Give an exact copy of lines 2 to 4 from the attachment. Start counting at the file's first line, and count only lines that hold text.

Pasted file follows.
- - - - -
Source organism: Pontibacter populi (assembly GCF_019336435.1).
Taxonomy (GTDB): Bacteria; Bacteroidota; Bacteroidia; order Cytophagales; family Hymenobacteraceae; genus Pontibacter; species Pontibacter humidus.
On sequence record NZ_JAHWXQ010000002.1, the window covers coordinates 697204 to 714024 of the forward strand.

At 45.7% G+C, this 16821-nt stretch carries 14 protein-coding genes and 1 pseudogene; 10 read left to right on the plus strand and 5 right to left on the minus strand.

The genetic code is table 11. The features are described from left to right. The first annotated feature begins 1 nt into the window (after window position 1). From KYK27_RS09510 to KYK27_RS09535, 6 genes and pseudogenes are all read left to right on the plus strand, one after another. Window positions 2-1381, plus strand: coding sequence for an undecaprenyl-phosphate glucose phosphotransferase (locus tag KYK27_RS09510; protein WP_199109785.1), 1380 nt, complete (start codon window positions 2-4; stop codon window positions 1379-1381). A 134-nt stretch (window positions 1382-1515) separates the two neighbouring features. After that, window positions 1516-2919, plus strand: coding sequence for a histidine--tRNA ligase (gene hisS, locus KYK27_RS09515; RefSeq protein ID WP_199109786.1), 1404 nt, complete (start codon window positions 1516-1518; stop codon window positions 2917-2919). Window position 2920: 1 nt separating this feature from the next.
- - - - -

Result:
Taxonomy (GTDB): Bacteria; Bacteroidota; Bacteroidia; order Cytophagales; family Hymenobacteraceae; genus Pontibacter; species Pontibacter humidus.
On sequence record NZ_JAHWXQ010000002.1, the window covers coordinates 697204 to 714024 of the forward strand.

At 45.7% G+C, this 16821-nt stretch carries 14 protein-coding genes and 1 pseudogene; 10 read left to right on the plus strand and 5 right to left on the minus strand.